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America Alone: The End of the World as We Know It

Recorded on January 10, 2007

The Heritage Foundation's Allison Auditorium

Mark Steyn's bestselling book is the antidote to foreign policy realism. It argues that "stability" and "containment" are mere self-delusion in a world that is undergoing one of the fastest demographic transformations in human history. America Alone is the first book to tie together the key forces in the world today - demographic decline and civilizational exhaustion in the West and Islamism and freelance nuclearization in the East. The intersection of these trends is already changing our world: Europe and Russia will be semi-Islamic in their political character within an election cycle or three, and much of the rest of the map will be re-primitivized. If America cannot save old allies or find new ones, she will find herself trying to hold at bay a very hostile planet. The danger is not a dominant China or a resurgent Russia but a world without order at all, a new Dark Ages of reverse globalization in which the pathologies of the furthest fringes of the map overwhelm the great powers.

How did this happen and what can be done? How did we wind up with a world in which basket-case states like Pakistan and North Korea are nuclear powers while wealthy nations like Norway and New Zealand have almost no military capacity at all? Steyn starts with demography: the Europeans, like the Russians and Japanese, have all but given up breeding. Lavish EU social programs invented in an era of relatively healthy birthrates are now unsustainable. So the Europeans imported a mostly Muslim immigrant population to boost their own sagging population profile. Granted that most European Muslims are not Islamist terrorists, most Islamist terrorists have passed through European Muslim communities to one degree or another: the July 7th London Tube bombers, British subjects born and bred, are only the most extreme face of a new pan-Islamist identity that poses a profound challenge to some of the oldest nation states in the world.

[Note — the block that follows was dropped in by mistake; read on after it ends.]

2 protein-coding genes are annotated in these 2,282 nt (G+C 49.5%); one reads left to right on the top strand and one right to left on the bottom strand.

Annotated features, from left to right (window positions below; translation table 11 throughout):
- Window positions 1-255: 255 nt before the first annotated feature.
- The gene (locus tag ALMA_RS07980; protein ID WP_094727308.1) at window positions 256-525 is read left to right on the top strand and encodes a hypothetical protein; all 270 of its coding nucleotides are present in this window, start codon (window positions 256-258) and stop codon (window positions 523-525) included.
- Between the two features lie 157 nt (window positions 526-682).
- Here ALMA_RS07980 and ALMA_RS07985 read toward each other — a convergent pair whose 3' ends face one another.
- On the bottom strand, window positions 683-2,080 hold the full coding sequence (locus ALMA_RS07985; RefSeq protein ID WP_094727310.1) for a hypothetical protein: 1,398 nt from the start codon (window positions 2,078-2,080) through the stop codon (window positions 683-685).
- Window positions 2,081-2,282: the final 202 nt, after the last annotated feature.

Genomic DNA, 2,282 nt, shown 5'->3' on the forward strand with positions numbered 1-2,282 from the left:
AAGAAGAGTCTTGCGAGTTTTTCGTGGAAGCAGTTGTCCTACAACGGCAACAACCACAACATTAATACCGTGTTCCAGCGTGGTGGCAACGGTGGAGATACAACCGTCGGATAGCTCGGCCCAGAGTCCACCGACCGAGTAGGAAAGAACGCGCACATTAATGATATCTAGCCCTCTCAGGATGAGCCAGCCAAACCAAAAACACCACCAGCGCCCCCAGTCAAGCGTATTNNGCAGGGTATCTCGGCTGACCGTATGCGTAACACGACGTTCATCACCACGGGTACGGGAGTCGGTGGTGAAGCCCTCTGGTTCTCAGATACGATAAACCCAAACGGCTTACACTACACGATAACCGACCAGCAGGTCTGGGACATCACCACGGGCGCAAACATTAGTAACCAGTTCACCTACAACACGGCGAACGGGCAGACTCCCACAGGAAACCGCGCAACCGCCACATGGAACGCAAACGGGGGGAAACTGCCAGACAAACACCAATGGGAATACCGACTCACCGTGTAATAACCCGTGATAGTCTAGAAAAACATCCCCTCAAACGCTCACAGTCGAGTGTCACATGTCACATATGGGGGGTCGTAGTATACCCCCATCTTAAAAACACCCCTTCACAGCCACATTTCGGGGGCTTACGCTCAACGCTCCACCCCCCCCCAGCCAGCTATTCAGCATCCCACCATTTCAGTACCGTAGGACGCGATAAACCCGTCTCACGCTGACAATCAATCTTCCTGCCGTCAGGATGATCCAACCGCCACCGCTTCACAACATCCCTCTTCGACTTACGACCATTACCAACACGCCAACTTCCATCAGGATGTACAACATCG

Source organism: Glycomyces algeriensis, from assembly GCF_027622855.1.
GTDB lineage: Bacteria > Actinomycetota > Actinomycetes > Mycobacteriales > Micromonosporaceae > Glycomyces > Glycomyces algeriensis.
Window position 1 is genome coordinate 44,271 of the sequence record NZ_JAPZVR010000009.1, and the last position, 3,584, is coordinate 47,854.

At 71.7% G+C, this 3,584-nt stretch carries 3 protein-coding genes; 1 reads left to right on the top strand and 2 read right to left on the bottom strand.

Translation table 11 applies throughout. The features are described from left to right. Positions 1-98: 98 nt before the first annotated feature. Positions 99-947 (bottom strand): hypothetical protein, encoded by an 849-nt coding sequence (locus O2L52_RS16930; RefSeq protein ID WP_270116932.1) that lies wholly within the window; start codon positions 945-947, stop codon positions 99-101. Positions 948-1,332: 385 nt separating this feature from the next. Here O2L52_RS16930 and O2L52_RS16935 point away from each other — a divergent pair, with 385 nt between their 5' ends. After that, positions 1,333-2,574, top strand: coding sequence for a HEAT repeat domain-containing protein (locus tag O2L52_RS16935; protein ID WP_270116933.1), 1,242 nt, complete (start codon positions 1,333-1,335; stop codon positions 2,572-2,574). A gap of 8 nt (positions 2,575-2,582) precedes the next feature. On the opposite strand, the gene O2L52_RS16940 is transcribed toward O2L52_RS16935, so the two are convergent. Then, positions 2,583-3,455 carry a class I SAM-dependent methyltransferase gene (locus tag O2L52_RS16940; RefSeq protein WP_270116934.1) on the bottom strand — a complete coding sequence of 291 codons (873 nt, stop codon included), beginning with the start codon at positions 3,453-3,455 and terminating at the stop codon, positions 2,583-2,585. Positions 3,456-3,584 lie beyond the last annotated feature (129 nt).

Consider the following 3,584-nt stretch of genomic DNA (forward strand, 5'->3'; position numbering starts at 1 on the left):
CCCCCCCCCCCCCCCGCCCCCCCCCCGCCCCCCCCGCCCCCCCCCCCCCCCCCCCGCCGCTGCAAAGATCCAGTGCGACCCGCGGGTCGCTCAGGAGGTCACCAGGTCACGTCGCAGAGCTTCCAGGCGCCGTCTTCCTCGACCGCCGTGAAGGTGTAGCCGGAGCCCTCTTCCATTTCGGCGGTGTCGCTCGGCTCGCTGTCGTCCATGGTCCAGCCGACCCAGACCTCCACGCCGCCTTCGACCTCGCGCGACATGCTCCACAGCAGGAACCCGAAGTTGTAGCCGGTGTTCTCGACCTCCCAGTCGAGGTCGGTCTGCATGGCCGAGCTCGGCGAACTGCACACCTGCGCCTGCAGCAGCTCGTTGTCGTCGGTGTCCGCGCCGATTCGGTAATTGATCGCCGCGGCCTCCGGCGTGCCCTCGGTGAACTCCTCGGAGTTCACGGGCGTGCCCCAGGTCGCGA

In this fast-changing world, there is no "stability." America, the non-imperial superpower, is happy to send its movies and pop songs and cheeseburgers around the planet but shrinks from promoting the values that underpin its economic dominance - and in so doing risks squandering the American moment and bequeathing the world a new Dark Ages.